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Middle East

Sisi expected to win as Egypt heads to polls

Two-day elections open Monday for 53 million voters amid opposition calls for a nationwide boycott.

Last updated: 26 May 2014 04:35
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Sisi is expected to trounce his only rival, Hamdeen Sabbahi [Reuters]

Egyptians head to the polls in a presidential election that ex-army chief Abdel Fattah el-Sisi is expected to win easily.

The two-day vote, which starts at 0600 GMT on Monday, follows more than three years of political turmoil that has seen two presidents overthrown, mass protests, thousands killed in clashes, deadly attacks and a battered economy.

About 53 million people are registered to vote.

Sisi is expected to trounce his only rival, Hamdeen Sabbahi. The former army chief has spoken of the need for a strong leader who can restore stability in the Arab world's most populous country and save the economy.

But true democracy will have to wait, perhaps for a couple of decades, Sisi has said. Instead, Sisi says he will work hard to restore the economy and fight "terrorism".

The military and police are securing polling stations across the country, which has seen a surge in deadly attacks after Mohamed Morsi's overthrow last July.

The presidential poll will be followed by parliamentary elections later this year.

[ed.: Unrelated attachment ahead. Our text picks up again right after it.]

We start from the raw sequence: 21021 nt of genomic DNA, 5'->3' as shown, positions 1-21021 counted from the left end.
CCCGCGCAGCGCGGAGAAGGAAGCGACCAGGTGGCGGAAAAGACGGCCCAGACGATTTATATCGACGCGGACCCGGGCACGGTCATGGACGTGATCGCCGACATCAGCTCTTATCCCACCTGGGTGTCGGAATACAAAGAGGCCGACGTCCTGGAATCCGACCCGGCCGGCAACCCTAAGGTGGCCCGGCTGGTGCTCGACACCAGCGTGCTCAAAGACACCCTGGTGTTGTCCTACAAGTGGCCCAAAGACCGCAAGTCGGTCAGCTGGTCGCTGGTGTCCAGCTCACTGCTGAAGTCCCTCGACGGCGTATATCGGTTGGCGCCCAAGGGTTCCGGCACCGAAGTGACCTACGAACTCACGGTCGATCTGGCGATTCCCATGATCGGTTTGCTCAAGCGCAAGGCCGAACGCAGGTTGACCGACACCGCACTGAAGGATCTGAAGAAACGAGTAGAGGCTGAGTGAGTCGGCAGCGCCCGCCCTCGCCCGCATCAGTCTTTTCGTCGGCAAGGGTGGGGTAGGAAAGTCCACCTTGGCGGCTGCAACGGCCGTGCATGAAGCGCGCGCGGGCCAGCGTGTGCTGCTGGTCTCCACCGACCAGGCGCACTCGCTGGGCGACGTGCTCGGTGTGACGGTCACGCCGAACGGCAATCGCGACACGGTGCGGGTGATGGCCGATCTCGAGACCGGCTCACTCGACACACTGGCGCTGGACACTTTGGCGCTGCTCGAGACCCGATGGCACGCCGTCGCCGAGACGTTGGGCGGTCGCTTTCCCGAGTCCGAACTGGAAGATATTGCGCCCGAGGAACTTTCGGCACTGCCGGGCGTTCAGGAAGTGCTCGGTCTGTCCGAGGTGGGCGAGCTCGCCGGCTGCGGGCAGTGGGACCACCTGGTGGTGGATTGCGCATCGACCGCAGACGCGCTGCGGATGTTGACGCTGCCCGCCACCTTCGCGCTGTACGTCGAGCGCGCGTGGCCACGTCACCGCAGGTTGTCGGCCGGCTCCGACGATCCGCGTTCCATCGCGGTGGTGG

New autocrat?

Sisi's sole election rival Sabbahi, a veteran dissident, has vowed to defend the democratic aspirations of the 2011 revolt.

"We swear to God that symbols of corruption and despotism (from the Hosni Mubarak era) will not return," he said on Friday.

The April 6 youth movement, which spearheaded the anti-Mubarak revolt and whose leader has been jailed, has called for a boycott of the election.

Influential Egypt-born cleric and supporter of the Muslim Brotherhood, Yusef al-Qaradawi, has also urged a boycott, saying Sisi is "soaked from head to toe in the blood of innocents".

Since Morsi's overthrow, police have cracked down on the Muslim Brotherhood.

Sisi has promised that the Brotherhood, now blacklisted as a "terrorist" group, would cease to exist under his presidency.

At least 1,400 people have been killed since July, including hundreds of pro-Morsi protesters killed on a single day last August when security forces demolished their street camps in Cairo.

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Source:
AFP
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